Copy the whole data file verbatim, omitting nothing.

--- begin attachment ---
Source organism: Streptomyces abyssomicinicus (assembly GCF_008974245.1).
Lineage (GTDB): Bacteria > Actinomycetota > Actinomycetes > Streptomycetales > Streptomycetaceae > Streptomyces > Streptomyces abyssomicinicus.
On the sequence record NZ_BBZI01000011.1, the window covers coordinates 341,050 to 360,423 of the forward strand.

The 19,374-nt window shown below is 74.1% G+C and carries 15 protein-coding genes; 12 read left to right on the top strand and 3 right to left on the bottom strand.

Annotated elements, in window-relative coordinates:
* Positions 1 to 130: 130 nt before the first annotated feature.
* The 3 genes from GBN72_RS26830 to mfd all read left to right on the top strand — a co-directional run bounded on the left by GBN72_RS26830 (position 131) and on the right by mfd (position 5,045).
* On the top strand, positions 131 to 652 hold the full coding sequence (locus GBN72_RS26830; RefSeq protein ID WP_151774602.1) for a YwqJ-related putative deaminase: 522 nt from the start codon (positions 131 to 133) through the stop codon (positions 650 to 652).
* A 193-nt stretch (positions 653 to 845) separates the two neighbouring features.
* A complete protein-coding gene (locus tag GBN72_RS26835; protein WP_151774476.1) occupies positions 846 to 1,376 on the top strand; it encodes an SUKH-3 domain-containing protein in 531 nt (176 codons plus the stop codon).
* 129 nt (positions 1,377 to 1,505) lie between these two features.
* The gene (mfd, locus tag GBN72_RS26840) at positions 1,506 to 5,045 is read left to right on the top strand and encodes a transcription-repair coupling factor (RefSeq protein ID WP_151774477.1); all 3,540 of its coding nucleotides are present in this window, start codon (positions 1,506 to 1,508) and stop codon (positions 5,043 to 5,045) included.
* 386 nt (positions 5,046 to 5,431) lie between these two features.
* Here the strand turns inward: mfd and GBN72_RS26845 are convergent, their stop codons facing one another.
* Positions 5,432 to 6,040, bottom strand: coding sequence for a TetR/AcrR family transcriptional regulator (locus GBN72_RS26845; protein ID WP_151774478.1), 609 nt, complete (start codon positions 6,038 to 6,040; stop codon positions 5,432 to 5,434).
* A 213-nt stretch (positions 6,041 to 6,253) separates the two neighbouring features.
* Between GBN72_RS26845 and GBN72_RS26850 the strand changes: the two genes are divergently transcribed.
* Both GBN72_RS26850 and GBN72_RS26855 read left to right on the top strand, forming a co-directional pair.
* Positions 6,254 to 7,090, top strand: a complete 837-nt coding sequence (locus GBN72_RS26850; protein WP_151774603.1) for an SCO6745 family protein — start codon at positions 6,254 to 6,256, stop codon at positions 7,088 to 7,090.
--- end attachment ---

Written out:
Source organism: Streptomyces abyssomicinicus (assembly GCF_008974245.1).
Lineage (GTDB): Bacteria > Actinomycetota > Actinomycetes > Streptomycetales > Streptomycetaceae > Streptomyces > Streptomyces abyssomicinicus.
On the sequence record NZ_BBZI01000011.1, the window covers coordinates 341,050 to 360,423 of the forward strand.

The 19,374-nt window shown below is 74.1% G+C and carries 15 protein-coding genes; 12 read left to right on the top strand and 3 right to left on the bottom strand.

Annotated elements, in window-relative coordinates:
* Positions 1 to 130: 130 nt before the first annotated feature.
* The 3 genes from GBN72_RS26830 to mfd all read left to right on the top strand — a co-directional run bounded on the left by GBN72_RS26830 (position 131) and on the right by mfd (position 5,045).
* On the top strand, positions 131 to 652 hold the full coding sequence (locus GBN72_RS26830; RefSeq protein ID WP_151774602.1) for a YwqJ-related putative deaminase: 522 nt from the start codon (positions 131 to 133) through the stop codon (positions 650 to 652).
* A 193-nt stretch (positions 653 to 845) separates the two neighbouring features.
* A complete protein-coding gene (locus tag GBN72_RS26835; protein WP_151774476.1) occupies positions 846 to 1,376 on the top strand; it encodes an SUKH-3 domain-containing protein in 531 nt (176 codons plus the stop codon).
* 129 nt (positions 1,377 to 1,505) lie between these two features.
* The gene (mfd, locus tag GBN72_RS26840) at positions 1,506 to 5,045 is read left to right on the top strand and encodes a transcription-repair coupling factor (RefSeq protein ID WP_151774477.1); all 3,540 of its coding nucleotides are present in this window, start codon (positions 1,506 to 1,508) and stop codon (positions 5,043 to 5,045) included.
* 386 nt (positions 5,046 to 5,431) lie between these two features.
* Here the strand turns inward: mfd and GBN72_RS26845 are convergent, their stop codons facing one another.
* Positions 5,432 to 6,040, bottom strand: coding sequence for a TetR/AcrR family transcriptional regulator (locus GBN72_RS26845; protein ID WP_151774478.1), 609 nt, complete (start codon positions 6,038 to 6,040; stop codon positions 5,432 to 5,434).
* A 213-nt stretch (positions 6,041 to 6,253) separates the two neighbouring features.
* Between GBN72_RS26845 and GBN72_RS26850 the strand changes: the two genes are divergently transcribed.
* Both GBN72_RS26850 and GBN72_RS26855 read left to right on the top strand, forming a co-directional pair.
* Positions 6,254 to 7,090, top strand: a complete 837-nt coding sequence (locus GBN72_RS26850; protein WP_151774603.1) for an SCO6745 family protein — start codon at positions 6,254 to 6,256, stop codon at positions 7,088 to 7,090.